In the midst of some early fall cleaning and organizing, I came across an old box of vinyl record albums I hadn't laid eyes on for years.
In our current age of ever-miniaturizing technology and super-jukeboxes the size of a credit card, I was a bit taken aback at how large and unweildly those albums seemed...but man, what fond memories they still hold. You see, as the "first born" in my family, I didn't have older brothers and sisters to inherit albums and absorb music knowledge from...so the first music I really latched onto as a young teenager was movie soundtracks.
As odd as that might sound, it was certainly the perfect era to discover that kind of music, since epic adventure movie soundtracks were enjoying a grand comeback courtesy of John Williams' mindblowing (and very successful) Star Wars score in 1977. Over the next five years or so, every summer had at least one unforgettable movie soundtrack, with the vast majority of them composed by Williams. Close Encounters of the Third Kind (1977), Superman: The Movie (1978), Lord of the Rings (1978), Star Trek: The Motion Picture (composed by John Barry, 1979), The Empire Strikes Back (1980), Superman II (1980), Raiders of the Lost Ark (1981), E.T.The Extra-Terrestrial (1982), and Return of the Jedi (1983)....what a fantastic time to be a teenager!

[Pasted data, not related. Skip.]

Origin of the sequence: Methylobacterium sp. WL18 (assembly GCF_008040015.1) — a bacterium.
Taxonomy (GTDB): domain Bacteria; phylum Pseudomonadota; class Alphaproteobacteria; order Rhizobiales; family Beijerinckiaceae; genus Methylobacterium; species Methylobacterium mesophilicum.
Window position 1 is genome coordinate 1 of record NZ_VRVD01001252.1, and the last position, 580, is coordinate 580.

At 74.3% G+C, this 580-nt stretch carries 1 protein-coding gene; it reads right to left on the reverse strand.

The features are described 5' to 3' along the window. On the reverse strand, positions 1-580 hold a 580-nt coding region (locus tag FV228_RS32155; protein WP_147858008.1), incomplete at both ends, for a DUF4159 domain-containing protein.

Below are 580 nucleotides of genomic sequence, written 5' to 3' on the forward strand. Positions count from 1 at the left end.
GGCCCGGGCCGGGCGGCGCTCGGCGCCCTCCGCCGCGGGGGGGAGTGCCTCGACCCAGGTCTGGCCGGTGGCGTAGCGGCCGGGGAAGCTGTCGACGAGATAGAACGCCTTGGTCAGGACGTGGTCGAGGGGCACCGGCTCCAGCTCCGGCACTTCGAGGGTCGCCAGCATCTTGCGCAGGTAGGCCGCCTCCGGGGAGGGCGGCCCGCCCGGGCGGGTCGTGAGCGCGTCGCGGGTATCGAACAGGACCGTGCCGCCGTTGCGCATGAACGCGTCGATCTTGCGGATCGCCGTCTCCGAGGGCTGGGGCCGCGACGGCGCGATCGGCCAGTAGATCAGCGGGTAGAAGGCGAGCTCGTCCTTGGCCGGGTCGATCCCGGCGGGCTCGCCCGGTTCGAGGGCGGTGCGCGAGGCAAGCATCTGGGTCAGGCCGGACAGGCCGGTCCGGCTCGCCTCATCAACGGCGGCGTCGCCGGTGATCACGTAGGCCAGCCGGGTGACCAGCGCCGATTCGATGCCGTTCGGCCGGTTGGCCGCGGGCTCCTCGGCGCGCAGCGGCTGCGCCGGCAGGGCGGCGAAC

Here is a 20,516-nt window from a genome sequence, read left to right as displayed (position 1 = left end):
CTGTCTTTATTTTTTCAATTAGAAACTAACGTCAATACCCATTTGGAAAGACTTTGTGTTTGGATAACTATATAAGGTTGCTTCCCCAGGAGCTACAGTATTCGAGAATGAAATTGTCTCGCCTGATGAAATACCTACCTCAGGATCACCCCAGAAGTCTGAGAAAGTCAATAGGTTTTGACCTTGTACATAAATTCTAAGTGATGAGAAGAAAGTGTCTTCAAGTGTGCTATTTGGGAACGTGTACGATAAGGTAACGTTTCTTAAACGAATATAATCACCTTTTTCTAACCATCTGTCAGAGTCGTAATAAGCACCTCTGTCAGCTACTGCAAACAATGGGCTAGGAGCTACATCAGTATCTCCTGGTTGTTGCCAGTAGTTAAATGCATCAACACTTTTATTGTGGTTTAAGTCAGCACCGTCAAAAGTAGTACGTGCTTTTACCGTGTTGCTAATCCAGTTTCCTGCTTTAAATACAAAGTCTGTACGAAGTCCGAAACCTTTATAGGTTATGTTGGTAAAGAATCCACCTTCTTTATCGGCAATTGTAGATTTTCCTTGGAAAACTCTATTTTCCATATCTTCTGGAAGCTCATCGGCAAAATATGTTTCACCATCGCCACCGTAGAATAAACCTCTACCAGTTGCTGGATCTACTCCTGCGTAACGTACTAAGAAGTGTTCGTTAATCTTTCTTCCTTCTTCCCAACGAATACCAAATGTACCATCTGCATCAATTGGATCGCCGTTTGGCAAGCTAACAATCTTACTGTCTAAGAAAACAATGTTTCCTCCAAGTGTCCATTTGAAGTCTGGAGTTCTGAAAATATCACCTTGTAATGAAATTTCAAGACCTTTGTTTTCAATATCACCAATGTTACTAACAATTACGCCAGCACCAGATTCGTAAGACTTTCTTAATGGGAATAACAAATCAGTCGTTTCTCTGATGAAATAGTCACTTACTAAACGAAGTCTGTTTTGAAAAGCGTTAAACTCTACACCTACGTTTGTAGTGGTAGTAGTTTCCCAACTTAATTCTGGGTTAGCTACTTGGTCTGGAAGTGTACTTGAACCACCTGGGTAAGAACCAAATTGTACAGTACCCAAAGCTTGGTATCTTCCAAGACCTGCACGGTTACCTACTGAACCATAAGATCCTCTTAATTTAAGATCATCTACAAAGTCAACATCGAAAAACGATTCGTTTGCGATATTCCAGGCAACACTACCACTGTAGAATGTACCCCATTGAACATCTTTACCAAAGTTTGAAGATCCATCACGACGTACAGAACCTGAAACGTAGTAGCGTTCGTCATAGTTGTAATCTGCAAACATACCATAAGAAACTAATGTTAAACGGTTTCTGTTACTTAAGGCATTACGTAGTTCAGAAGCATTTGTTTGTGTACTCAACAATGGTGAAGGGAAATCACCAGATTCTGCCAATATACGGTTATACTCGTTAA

I spent alot of time listening to those albums as a kid. I listened to them while reading (books or comics, no doubt), drawing, brooding (as teenagers occasionally do), or just dreaming. As a whole, the larger-than-life nobility, high adventure, and sheer excellence of that music gave me something more than the passing fancies of pop music ever could. In a word, it was transcendent...even before I even knew the word or what it meant (it was just something I felt).
Of course, all of that music has since been digitized and funneled into my iPod...but I'm still not quite sure what to do with all those old albums. Do I sell them to vinyl collectors...or keep them around to show my grandkids someday?
Sure, they're really not much to look at...just a bunch of black, vinyl discs. With really cool (large scale) album art. And liner notes you could actually read without a microscope. And all kinds of surprises, like the laser-etched "S" shields on my Superman II album (which was DANG cool for 1980, let me tell you):
Oh, yeah...I'm definitely keeping them.